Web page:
The resounding No from the Livermore Recreation and Park District to the city of Livermore on the subject of a joint venture was notable.
The park district has been brutally hit by the state decision to shift property tax revenue to education that took place a number of years ago. It’s been a $6 million hit to the park district from its primary revenue source—property tax. Unlike cities that have multiple sources of tax revenue, the park district survives on property tax plus user fees for its services.
With the state diverting up to 60 percent of that revenue stream, the district has survived with a lean staff. Its boundaries largely overlap with the cities and the vast majority of its constituents are also residents of Livermore.
The city had proposed a sensible approach—set up the park and recreation district as an enterprise fund within the city operation. Enterprise funds (similar to water and sewer designated accounts) operate as stand-alone funds independent of the general fund.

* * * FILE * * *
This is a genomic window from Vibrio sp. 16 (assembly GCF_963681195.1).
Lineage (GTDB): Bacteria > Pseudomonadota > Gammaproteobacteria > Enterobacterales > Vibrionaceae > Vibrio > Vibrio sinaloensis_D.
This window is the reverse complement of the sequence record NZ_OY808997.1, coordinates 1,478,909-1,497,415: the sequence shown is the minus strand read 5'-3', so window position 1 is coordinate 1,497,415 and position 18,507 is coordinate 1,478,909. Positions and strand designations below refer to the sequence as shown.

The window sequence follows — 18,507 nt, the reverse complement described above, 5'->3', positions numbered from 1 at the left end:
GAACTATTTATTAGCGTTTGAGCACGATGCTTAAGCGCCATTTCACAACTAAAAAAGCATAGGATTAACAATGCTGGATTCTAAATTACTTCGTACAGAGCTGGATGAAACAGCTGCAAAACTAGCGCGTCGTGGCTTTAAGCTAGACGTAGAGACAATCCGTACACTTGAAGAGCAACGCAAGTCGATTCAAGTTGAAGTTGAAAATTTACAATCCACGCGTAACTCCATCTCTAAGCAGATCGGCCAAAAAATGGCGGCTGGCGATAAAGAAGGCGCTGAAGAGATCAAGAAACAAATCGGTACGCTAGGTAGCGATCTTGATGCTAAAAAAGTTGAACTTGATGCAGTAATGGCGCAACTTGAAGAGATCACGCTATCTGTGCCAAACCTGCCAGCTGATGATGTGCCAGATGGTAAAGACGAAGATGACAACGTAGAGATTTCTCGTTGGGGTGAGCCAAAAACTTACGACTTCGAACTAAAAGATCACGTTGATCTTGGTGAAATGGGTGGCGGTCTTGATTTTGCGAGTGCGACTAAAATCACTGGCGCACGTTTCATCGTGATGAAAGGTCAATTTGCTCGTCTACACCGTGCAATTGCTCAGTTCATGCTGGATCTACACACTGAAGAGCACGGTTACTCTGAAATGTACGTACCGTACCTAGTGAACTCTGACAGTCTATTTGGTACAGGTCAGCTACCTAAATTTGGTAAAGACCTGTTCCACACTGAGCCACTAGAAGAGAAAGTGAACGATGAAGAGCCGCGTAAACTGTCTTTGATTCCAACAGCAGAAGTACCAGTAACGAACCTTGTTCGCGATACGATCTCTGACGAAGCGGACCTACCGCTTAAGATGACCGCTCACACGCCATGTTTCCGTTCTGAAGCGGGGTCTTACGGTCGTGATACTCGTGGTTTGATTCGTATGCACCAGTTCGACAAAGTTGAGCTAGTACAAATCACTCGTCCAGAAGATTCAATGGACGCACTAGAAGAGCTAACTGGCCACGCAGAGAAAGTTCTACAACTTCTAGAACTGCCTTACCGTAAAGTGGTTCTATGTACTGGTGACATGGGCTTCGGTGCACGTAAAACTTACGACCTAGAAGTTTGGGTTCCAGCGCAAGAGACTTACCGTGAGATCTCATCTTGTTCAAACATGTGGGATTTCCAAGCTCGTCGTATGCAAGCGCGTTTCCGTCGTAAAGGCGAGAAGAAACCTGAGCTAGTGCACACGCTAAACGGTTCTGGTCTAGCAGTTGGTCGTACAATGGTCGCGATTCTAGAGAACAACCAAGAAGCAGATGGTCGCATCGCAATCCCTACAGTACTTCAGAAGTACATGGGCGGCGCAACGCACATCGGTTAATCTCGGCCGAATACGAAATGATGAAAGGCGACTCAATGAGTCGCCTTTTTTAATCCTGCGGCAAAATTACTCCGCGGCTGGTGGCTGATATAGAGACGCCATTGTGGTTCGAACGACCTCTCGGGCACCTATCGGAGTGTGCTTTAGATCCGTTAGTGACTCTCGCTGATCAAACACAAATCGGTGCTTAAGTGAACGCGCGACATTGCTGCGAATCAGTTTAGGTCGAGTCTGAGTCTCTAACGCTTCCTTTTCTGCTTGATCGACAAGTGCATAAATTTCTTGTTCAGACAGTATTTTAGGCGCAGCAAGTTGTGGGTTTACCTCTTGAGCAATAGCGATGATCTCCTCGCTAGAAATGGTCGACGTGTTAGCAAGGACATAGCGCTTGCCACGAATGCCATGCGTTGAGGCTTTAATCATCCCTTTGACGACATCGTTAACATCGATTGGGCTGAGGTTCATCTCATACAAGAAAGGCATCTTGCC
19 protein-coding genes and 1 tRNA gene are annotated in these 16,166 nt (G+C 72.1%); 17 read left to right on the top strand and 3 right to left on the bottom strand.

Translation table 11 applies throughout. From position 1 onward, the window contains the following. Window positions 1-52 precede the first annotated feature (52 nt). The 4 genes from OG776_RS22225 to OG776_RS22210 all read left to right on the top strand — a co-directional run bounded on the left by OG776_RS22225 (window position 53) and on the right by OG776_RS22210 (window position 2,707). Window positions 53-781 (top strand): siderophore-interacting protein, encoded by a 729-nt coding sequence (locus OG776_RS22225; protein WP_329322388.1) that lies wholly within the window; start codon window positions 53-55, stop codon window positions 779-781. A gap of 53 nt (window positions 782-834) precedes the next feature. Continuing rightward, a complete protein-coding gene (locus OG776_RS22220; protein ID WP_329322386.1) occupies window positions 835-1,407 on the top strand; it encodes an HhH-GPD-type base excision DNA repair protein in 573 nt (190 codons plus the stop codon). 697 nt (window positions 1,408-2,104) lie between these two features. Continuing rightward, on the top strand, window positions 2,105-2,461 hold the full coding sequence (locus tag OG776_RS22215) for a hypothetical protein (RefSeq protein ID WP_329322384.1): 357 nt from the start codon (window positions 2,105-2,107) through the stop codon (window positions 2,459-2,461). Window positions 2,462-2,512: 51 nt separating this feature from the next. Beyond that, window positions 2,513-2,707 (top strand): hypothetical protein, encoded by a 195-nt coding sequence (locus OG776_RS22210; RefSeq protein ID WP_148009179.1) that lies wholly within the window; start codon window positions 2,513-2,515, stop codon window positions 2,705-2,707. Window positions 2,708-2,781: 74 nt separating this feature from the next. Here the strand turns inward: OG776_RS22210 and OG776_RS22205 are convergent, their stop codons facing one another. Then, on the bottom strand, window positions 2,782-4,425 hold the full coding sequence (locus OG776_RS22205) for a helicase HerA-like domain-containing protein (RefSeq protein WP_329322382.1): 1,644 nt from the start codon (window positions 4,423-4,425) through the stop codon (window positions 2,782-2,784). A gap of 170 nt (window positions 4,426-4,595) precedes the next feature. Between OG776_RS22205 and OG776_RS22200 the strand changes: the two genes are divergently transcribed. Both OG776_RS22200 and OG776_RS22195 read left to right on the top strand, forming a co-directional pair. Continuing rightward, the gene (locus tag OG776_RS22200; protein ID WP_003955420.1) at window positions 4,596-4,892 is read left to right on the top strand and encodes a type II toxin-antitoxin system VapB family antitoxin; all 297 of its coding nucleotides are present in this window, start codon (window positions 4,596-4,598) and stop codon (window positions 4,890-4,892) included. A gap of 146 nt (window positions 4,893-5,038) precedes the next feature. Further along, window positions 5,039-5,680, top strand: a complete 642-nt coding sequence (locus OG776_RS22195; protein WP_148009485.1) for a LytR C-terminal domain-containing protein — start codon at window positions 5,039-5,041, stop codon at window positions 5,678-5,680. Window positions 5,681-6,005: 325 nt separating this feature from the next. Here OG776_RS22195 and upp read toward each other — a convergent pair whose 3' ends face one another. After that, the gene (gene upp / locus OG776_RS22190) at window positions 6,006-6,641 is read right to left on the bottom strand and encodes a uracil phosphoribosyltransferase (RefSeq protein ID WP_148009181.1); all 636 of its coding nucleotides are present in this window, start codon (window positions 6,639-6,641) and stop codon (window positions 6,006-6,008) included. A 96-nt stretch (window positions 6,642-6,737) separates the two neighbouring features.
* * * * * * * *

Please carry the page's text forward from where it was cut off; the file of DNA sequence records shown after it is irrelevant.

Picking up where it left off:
The city and some forward-thinking park district directors (notably the now retired Scott Kamena) had suggested a merger given the tough finances of the park district and the city’s broader revenue stream.
By becoming part of the city, the property tax shift would have been reduced to the city’s level, returning more local money to the parks/recreation operation, according to the city viewpoint. It appeared to be a win-win, except for the board of directors who presumably would move into an advisory role without direct accountability to the voters for budget and operations.
District officials debate whether the calculation on the property tax shift would change, arguing that it would not.
From a bit of a distance, it has the appearance of turf protection instead of looking out for constituents. If the property tax calculation would work, that would mean as much as an additional $4 million for district operations. If that doesn’t happen, consolidation should save overhead from office and administrative staff allowing for more money to go to services for residents.
The city had a demonstrated record of balancing varying interests—it’s easily the smallest city in the county that operates its own library and has done so for decades in good times and challenging economic times.
It’s unfortunate that the park district directors did not at least have the conversation. Checking out options always is a good idea and it’s ironic that they flat out rejected that opportunity in a community that has pioneered cooperation between its public agencies.